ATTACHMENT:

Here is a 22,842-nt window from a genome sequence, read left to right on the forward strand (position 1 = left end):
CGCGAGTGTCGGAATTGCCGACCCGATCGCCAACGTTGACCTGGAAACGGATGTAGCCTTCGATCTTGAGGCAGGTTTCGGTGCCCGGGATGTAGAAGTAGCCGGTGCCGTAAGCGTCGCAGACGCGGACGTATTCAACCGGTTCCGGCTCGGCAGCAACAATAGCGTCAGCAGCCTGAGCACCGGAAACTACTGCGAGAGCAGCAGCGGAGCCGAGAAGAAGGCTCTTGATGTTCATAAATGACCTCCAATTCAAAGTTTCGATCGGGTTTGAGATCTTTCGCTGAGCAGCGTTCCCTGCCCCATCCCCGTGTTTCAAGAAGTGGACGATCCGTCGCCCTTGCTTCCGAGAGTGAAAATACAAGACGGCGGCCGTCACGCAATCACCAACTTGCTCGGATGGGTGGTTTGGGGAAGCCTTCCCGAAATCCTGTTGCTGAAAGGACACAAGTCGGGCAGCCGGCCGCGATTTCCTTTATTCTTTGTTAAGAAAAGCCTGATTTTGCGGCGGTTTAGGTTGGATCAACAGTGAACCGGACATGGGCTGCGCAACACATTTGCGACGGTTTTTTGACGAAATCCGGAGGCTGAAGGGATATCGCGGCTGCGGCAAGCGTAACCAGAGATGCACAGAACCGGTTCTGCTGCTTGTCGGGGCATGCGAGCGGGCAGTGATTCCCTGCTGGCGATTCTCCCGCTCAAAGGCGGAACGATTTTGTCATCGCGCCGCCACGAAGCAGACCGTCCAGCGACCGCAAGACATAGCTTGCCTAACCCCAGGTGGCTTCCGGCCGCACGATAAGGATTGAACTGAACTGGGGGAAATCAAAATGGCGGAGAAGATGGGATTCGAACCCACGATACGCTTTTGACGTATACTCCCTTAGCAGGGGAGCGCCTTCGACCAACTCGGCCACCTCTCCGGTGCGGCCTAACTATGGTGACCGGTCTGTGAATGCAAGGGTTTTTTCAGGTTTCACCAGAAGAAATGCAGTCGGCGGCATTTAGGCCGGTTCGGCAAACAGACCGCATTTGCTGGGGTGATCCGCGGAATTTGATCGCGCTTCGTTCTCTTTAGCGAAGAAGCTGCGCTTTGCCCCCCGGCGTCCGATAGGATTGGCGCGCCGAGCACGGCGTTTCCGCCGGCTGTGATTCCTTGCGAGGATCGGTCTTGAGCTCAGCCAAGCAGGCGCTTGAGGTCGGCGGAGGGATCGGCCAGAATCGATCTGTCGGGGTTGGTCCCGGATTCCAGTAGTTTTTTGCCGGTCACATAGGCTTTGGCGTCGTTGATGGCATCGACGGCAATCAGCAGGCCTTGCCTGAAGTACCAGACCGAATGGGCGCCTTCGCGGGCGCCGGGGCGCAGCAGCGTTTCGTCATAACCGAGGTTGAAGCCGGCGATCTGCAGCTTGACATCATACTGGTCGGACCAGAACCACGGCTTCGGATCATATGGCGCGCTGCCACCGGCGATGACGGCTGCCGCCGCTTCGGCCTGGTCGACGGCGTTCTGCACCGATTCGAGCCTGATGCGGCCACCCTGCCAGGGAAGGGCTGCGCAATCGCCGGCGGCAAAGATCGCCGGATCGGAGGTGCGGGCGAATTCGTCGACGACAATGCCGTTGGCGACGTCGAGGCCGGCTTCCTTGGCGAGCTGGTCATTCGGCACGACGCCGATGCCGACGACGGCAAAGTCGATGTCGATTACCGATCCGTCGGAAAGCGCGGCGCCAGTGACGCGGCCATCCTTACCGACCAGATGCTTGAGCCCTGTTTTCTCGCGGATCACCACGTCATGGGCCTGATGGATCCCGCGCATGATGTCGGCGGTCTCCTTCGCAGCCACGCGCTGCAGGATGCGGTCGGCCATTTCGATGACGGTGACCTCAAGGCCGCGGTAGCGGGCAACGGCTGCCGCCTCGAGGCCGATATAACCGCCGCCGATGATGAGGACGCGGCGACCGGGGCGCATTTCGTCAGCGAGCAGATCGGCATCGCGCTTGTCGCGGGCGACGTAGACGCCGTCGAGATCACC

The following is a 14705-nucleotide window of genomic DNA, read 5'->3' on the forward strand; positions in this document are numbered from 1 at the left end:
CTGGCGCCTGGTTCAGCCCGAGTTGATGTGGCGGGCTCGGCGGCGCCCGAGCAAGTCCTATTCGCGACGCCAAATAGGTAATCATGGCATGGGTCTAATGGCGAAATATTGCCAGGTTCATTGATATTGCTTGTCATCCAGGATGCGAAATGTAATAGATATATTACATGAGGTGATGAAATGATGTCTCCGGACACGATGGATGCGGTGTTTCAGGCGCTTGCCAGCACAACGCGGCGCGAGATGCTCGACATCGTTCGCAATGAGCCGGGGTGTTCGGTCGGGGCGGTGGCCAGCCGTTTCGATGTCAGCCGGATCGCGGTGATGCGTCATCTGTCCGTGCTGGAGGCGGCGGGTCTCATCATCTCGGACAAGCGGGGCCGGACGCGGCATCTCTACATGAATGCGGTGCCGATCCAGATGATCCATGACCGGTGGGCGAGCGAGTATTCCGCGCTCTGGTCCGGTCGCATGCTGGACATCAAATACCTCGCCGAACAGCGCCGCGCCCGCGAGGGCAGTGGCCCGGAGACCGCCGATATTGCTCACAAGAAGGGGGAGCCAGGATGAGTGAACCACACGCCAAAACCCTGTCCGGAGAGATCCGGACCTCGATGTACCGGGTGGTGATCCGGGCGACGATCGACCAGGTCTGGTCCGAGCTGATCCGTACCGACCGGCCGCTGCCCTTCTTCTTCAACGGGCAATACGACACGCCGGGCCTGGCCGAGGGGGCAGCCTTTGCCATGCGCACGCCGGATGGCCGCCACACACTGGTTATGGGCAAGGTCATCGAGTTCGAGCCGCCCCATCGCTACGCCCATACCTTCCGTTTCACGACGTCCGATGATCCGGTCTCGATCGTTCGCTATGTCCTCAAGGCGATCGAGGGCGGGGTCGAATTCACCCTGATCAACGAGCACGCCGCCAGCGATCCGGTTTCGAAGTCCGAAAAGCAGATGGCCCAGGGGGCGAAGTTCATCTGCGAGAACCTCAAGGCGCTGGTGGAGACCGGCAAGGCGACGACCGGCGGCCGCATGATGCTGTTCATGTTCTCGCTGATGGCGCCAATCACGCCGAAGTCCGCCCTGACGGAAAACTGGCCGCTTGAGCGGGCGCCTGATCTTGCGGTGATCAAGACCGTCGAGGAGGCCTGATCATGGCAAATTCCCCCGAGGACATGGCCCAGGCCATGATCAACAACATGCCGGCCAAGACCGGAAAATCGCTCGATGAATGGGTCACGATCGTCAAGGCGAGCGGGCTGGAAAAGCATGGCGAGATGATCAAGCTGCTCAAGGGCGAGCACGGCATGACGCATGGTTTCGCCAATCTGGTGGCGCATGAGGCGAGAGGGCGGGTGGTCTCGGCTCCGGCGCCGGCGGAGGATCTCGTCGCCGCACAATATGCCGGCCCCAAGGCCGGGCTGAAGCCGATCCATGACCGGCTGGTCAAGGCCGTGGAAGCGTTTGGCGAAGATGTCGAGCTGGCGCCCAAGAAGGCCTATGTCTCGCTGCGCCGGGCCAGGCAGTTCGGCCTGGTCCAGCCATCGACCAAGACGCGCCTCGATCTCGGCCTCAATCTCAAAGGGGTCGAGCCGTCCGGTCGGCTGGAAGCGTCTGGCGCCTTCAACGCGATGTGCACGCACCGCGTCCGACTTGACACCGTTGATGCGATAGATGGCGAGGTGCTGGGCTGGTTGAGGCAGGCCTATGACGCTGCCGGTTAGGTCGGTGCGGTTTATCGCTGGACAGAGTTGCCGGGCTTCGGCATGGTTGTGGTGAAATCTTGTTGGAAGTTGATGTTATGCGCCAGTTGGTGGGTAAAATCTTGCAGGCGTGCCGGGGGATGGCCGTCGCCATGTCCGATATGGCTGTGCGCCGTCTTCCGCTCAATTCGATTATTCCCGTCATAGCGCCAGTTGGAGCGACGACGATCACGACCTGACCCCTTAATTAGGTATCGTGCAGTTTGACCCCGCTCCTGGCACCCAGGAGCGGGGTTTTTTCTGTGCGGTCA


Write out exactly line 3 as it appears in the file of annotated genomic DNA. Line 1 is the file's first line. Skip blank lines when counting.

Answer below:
The following is a 14705-nucleotide window of genomic DNA, read 5'->3' on the forward strand; positions in this document are numbered from 1 at the left end: